The Washington Times - October 11, 2008, 04:31PM

Cosmologists say that time is an illusion, and I tend to believe them.

I can see how my relationship with time has changed so much over the years.

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When I was a kid, I once sat in wide-eyed wonder as a spider trapped a fly in its web, wrapped it up in silky thread and hauled it up to its lair. The entire process must have taken at least an hour.

Now if a Web page takes more than 3 seconds to load, I’m cursing the slowness of the Web site.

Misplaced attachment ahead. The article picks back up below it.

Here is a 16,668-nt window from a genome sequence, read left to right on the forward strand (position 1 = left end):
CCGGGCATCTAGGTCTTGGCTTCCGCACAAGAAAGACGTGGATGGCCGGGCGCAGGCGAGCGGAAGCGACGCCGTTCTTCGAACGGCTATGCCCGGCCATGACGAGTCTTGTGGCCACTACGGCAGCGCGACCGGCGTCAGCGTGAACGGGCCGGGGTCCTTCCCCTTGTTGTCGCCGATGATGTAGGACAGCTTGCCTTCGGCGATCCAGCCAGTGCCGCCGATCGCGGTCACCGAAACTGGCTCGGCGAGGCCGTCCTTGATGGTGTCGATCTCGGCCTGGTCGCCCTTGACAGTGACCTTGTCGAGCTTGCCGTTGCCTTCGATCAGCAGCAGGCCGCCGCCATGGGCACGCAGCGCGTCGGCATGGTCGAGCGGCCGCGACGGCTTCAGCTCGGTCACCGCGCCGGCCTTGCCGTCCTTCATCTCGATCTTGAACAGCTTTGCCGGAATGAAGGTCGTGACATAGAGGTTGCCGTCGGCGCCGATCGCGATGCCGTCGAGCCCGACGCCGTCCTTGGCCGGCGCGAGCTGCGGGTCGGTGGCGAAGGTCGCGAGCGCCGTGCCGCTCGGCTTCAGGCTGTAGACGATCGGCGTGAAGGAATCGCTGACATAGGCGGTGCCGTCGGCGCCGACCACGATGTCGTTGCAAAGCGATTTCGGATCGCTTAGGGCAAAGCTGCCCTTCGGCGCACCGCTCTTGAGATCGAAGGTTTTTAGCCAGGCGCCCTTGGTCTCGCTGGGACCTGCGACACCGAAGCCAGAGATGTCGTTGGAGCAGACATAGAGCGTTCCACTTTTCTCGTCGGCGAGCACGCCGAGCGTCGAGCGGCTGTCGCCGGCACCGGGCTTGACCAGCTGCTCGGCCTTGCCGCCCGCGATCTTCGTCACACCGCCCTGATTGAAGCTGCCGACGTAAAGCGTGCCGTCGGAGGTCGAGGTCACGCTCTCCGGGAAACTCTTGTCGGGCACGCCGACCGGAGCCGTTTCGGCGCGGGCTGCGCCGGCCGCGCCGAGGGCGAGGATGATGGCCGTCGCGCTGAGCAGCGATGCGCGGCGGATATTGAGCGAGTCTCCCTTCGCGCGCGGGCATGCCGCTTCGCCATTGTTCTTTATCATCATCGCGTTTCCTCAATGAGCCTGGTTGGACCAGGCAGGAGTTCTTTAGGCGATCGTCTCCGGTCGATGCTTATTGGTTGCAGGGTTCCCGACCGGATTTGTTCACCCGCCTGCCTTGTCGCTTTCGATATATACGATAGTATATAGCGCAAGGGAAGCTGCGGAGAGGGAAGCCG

When I was a kid, I could sit for hours under a bright summer sky, noticing the shapes the clouds made when they rolled by.

Now I’m irked when I turn on the lights because I’ve noticed a distinct lag between the time when I flip the switch and when the lights actually come on.

When I was a kid, I would marvel over the twists and turns a single leaf would make as it slowly descended to the ground.

Now I begrudge gravity the time it takes for a bag of chips to drop in a vending machine.

There was too much time when I was young, and there’s not enough of it now that I’m older. And yet, seasons still sneak up on me.

It’s nearly mid-October, and I don’t even have my Christmas lights up yet.

Where does the time go?